NB-UVB phototherapy is especially effective in treating pruritus, suppressing keratinocyte proliferation, reducing inflammation and causing apoptosis of keratinocytes and infiltrated T-cells. This therapy causes reduction in basal cell activity and causes reduction in amyloid production.19 Oiso et al.reported a case of an adult man with LA associated with atopic dermatitis which was successfully treated with NB-UVB phototherapy, topical corticosteroids and an oral antihistamine.20
Parsi et al. repoted in a study that NBUVB phototherapy over a 5-month period resulted in a marked improvement of pruritus and clearing of the amyloid deposits.16 As a result of these findings in these cases, we thought that this form of combination; both tacrolimus and NB-UVB treatment concurently will be an alternative model that was never previously tried. Topical tacrolimus ointment 0,1% and NBUVB treatment concurently were started and in a period of eight weeks . At the end of the 8 weeks, marked relief of pruritus and decreasing in hyperpigmentation and flattening of skin papules were observed principally on the back and upper extremites. However, the patient gave up the NBUVB because of the social reasons and was advised contiuning with tacrolimus ointment 0,1% and topical moisturisers and called the next visit.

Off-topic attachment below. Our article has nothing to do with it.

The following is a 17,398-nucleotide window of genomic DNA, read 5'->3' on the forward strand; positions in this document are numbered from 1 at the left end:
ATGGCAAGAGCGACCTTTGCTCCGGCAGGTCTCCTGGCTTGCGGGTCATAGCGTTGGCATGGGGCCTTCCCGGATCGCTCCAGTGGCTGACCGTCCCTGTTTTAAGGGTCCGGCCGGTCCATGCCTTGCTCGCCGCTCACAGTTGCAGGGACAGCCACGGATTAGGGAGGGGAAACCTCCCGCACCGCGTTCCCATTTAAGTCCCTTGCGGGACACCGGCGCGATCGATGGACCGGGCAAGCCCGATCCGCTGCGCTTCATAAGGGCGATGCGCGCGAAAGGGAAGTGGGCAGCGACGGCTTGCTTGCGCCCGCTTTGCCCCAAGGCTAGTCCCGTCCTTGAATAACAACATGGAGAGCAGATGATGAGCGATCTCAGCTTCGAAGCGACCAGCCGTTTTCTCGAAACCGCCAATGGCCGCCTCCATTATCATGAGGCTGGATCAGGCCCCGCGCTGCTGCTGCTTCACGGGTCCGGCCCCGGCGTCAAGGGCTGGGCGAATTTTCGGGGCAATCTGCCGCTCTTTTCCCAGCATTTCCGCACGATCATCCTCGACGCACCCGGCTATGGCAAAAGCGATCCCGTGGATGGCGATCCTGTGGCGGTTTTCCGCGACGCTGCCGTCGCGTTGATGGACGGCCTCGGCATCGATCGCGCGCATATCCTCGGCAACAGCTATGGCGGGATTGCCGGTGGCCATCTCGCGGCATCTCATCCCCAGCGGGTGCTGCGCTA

These findings, concluded that the combination therapy of narrow band ultraviolet B treatment and tacrolimus ointment 0,1% seems to bring hope and since this therapy is practical and has tolerable side-effects, it should be experienced by clinicians more widely. By the help of larger controlled studies we will be able to better establish the efficacy of this new modality of treatment.